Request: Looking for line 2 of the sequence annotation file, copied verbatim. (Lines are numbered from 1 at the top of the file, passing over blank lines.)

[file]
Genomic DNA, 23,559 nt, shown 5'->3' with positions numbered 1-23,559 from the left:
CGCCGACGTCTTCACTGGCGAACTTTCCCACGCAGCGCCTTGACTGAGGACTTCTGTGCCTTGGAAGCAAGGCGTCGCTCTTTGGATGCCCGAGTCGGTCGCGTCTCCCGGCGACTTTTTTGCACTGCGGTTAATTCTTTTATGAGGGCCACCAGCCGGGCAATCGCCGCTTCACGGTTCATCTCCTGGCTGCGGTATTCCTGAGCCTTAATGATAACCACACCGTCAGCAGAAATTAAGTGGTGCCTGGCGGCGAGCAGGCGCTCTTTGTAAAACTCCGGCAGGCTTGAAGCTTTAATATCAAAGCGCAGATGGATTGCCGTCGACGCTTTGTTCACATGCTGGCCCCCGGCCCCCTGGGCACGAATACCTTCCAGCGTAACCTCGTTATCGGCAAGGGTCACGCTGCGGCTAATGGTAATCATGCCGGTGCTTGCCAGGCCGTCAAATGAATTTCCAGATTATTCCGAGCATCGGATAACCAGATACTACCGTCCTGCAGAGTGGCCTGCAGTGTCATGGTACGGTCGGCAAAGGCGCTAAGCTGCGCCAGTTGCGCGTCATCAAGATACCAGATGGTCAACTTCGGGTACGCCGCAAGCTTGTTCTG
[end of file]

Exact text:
CGCCGACGTCTTCACTGGCGAACTTTCCCACGCAGCGCCTTGACTGAGGACTTCTGTGCCTTGGAAGCAAGGCGTCGCTCTTTGGATGCCCGAGTCGGTCGCGTCTCCCGGCGACTTTTTTGCACTGCGGTTAATTCTTTTATGAGGGCCACCAGCCGGGCAATCGCCGCTTCACGGTTCATCTCCTGGCTGCGGTATTCCTGAGCCTTAATGATAACCACACCGTCAGCAGAAATTAAGTGGTGCCTGGCGGCGAGCAGGCGCTCTTTGTAAAACTCCGGCAGGCTTGAAGCTTTAATATCAAAGCGCAGATGGATTGCCGTCGACGCTTTGTTCACATGCTGGCCCCCGGCCCCCTGGGCACGAATACCTTCCAGCGTAACCTCGTTATCGGCAAGGGTCACGCTGCGGCTAATGGTAATCATGCCGGTGCTTGCCAGGCCGTCAAATGAATTTCCAGATTATTCCGAGCATCGGATAACCAGATACTACCGTCCTGCAGAGTGGCCTGCAGTGTCATGGTACGGTCGGCAAAGGCGCTAAGCTGCGCCAGTTGCGCGTCATCAAGATACCAGATGGTCAACTTCGGGTACGCCGCAAGCTTGTTCTG